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Monitoring global land cover changes is important because of concerns about their impact on environment and climate.
The release by the European Space Agency (ESA) of a set of worldwide annual land cover maps covering the 1992–2015 period makes possible a quantitative assessment of land change on the global scale.
While ESA land cover mapping effort was motivated by the need to better characterize global and regional carbon cycles, the dataset may benefit a broad range of disciplines.
To facilitate utilization of ESA maps for broad-scale problems in landscape ecology and environmental studies, we have constructed a GIS-based vector database of mesoscale landscapes – patterns of land cover categories in 9km × 9km tracts of land. First, we reprojected ESA maps to the Fuller projection to assure that each landscape in the database has approximately the same size and shape so the patterns of landscapes at different locations can be compared.
Second, we calculated landscape attributes including its compositions in 1992 and 2015, magnitude of pattern change, categories transition matrix for detailed characterization of change, fractional abundances of plant functional types (PFTs) in 1992 and 2015, and change trend type – a simple, overall descriptor of the character of landscape change.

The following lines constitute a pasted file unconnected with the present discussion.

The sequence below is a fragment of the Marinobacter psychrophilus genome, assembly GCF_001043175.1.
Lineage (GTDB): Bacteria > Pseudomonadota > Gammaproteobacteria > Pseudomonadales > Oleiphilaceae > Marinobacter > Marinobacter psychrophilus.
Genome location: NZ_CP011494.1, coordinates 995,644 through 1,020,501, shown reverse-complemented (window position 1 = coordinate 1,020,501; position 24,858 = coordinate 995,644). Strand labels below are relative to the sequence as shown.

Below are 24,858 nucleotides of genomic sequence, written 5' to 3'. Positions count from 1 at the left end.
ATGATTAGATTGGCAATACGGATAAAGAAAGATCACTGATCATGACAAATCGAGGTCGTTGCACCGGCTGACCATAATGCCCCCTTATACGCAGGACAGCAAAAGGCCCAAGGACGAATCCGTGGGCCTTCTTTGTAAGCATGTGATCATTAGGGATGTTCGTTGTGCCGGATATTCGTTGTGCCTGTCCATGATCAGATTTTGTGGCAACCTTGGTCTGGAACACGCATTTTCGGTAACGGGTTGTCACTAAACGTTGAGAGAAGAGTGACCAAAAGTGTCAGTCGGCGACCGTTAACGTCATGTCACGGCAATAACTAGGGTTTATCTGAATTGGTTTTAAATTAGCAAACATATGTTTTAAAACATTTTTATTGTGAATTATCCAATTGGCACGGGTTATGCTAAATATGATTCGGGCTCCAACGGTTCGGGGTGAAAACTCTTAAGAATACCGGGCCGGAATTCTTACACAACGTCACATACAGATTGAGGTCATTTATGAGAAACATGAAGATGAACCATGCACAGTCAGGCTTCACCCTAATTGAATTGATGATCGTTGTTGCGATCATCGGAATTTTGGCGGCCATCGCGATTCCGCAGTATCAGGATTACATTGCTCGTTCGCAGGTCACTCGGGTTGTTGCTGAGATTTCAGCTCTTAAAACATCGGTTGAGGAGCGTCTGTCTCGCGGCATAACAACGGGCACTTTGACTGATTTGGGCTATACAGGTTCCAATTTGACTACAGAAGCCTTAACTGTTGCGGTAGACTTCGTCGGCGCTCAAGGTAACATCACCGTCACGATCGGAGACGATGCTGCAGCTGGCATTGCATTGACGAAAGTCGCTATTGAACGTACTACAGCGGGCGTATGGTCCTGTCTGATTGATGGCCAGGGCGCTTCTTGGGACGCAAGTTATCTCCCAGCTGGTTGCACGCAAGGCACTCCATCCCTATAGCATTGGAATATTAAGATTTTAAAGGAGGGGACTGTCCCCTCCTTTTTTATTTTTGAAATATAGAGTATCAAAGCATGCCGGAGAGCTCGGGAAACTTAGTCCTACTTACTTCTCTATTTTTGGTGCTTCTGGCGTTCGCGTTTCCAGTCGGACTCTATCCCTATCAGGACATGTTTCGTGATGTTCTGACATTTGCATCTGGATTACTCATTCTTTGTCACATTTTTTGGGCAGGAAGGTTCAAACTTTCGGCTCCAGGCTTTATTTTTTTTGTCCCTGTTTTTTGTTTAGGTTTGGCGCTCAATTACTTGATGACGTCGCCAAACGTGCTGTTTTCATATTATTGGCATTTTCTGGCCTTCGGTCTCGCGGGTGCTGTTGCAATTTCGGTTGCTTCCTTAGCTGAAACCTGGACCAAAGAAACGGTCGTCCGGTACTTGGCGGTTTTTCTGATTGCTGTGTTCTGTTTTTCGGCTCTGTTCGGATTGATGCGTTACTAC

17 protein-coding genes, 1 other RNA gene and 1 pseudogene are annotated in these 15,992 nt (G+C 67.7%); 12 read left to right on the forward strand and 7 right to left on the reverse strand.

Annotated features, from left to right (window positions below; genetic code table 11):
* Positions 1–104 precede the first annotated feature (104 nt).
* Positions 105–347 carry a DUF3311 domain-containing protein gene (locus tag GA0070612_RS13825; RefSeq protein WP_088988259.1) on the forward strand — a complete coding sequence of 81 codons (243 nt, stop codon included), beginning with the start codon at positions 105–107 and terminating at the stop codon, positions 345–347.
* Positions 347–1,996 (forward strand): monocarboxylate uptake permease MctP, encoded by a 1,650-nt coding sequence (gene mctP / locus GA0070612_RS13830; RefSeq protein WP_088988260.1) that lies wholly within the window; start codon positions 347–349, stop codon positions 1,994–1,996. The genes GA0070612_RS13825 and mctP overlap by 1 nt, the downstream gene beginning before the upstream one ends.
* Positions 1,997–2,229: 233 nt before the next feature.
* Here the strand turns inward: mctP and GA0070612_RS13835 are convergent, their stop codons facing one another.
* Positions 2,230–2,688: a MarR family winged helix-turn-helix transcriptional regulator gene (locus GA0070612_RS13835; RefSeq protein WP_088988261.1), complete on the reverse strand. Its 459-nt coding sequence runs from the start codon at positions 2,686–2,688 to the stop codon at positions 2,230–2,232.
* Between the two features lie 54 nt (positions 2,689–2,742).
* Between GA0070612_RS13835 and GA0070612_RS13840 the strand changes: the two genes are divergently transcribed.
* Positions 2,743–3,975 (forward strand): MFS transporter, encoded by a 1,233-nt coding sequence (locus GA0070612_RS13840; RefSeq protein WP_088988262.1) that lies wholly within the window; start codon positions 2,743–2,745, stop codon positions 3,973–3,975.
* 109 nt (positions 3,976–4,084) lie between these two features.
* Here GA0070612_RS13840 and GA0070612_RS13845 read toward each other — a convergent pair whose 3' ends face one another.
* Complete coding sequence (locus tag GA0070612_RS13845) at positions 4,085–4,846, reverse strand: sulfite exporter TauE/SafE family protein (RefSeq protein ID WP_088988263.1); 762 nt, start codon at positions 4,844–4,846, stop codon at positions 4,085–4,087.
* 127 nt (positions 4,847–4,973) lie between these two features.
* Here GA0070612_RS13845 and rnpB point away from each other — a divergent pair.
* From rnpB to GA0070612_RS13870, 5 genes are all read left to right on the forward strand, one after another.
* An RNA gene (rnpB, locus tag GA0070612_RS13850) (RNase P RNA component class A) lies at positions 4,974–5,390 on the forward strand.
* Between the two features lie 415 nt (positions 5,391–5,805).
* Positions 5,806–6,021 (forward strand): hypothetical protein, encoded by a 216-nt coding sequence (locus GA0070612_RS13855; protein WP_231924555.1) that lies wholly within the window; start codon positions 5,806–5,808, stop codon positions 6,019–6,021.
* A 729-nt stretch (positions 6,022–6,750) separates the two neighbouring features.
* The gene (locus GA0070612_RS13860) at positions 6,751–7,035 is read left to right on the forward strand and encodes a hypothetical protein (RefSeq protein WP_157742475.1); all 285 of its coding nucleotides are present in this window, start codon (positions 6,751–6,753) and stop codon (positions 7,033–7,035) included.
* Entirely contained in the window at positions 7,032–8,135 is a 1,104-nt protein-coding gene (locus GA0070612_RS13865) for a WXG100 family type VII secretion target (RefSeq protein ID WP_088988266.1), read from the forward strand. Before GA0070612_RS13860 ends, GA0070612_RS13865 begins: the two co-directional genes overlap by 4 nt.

Combining change trends and change magnitude information we constructed a global, thematic map of land change; this map offers a visualization of what, where, and to what degree has changed between 1992 and 2015.
The database is SQL searchable and supports all GIS vector operations.
Using change magnitude attribute we calculated that only 22% of total landmass experienced significant landscape change during the 1992-2015 period, but that change zone accounted for 80% of all pixel-based transitions.
Dominant land cover transitions were forest → agriculture followed by agriculture → forest. Using PFTs attributes to calculate global aggregation of gross and net changes for major PFTs yielded results in agreement with other recent estimates.
CC-By Attribution 4.0 International